in respect to large instruments especially, since it is 
commonly supposed that the advantage of large instru- 
ments is, that they will bear high magnifying powers. 
But this is not their only, nor even their principal, ad- 
vantage. A good light and large field are qualities, for 
most purposes, more important than great magnifying 
power ; and it must be borne in mind, that, as we in- 
crease the magnifying power in a given instrument, we 
diminish both the illumination and the field of view. 
Still, different objects require different magnifying pow- 
ers ; and a telescope is usually furnished with several 
varieties of powers, one of which is best fitted for view- 
ing the moon, another for Jupiter, and a still higher 
power for Saturn. Comets require only the lowest 
magnifiers ; for here, our object is to command as much 
light, and as large a field, as possible, while it avails 
little to increase the dimensions of the object. On the 
other hand, for certain double stars, (stars which ap- 
pear single to the naked eye, but double to the tele- 
scope,) we require very high magnifiers, in order to 
separate these minute objects so far from each other, 
that the interval can be distinctly seen. Whenever we 
exhibit celestial objects to inexperienced observers, it 
is useful to precede the view with good drawings of 
the objects, accompanied by an explanation of what 
each appearance, exhibited in the telescope, indicates. 
The novice is told, that mountains and valleys can be 
seen in the moon by the aid of the telescope ; but, on 


looking, he sees a -confused mass of light and shade,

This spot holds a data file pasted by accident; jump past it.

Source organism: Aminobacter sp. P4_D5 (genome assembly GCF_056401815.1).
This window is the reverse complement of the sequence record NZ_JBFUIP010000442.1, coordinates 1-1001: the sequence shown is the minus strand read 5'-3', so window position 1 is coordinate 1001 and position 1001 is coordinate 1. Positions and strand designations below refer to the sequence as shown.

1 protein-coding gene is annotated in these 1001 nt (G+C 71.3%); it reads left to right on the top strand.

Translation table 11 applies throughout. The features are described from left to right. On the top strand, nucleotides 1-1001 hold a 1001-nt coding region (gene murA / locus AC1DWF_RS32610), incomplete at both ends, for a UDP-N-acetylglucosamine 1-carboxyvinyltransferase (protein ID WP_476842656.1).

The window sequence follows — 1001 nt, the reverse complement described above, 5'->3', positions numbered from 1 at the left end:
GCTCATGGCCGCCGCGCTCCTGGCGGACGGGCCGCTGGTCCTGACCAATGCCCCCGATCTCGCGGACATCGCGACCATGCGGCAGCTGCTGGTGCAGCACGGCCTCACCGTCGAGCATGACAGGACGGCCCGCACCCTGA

and nothing which looks to him like either mountains 
or valleys. Had his attention been previously directed 
to a plain drawing of the moon, and each particular 
appearance interpreted to him, he would then have 
looked through the telescope with intelligence and 



" We, though from heaven remote, to heaven will move, 
With strength of mind, and tread the abyss above ; 
And penetrate, with an interior light, 
Those upper depths which Nature hid from sight. 
Pleased we will be, to walk along the sphere 
Of shining stars, and travel with the year." Ovid . 

AN observatory is a structure fitted up expressly for 
astronomical observations, and furnished with suitable 
instruments for that purpose. 

The two most celebrated observatories, hitherto built, 
are that of Tycho Brahe, and that of Greenwich, near 
London. The observatory of Tycho Brahe, Fig. 5, 
was constructed at the expense of the King of Den- 
mark, in a style of royal magnificence, and cost no less 
than two hundred thousand crowns. It was situated 
on the island of Huenna, at the entrance of the Baltic, 
and was called Uraniburg, or the palace of the skies. 

Before I give you an account of Tycho's observatory, 
I will recite a few particulars respecting this great as- 
tronomer himself. 

Tycho Brahe was of Swedish descent, and of noble 
family ; but having received his education at the Uni- 
versity of Copenhagen, and spent a large part of his life 
in Denmark, he is usually considered as a Dane, and 
quoted as a Danish astronomer. He was born in the 
year 1546. When he was about fourteen years old, 
there happened a great eclipse of the sun, which awak- 
ened in him a high interest, especially when he saw how 



Fig. 5. 


accurately all the circumstances of it answered to the 
prediction with which he had been before made ac- 
quainted. He was immediately seized with an irresisti- 
ble passion to acquire a knowledge of the science which 
could so successfully lift the veil of futurity. His friends 
had destined him for the profession of law, and, from 
the superior talents of which he gave early promise, and 
with the advantage of powerful family connexions, they 
had marked out for him a distinguished career in pub- 
lic life. They therefore endeavored to discourage him 
from pursuing a path which they deemed so much less 
glorious than that, and vainly sought, by various means, 
to extinguish the zeal for astronomy which was kindled 
in his youthful bosom. Despising all the attractions 
of a court, he contracted an alliance with a peasant girl, 
and, in the peaceful retirement of domestic life, desired 
no happier lot than to peruse the grand volume which 
the nocturnal heavens displayed to his enthusiastic im- 
agination. He soon established his fame as one of the 
greatest astronomers of the age, and monarchs did hom-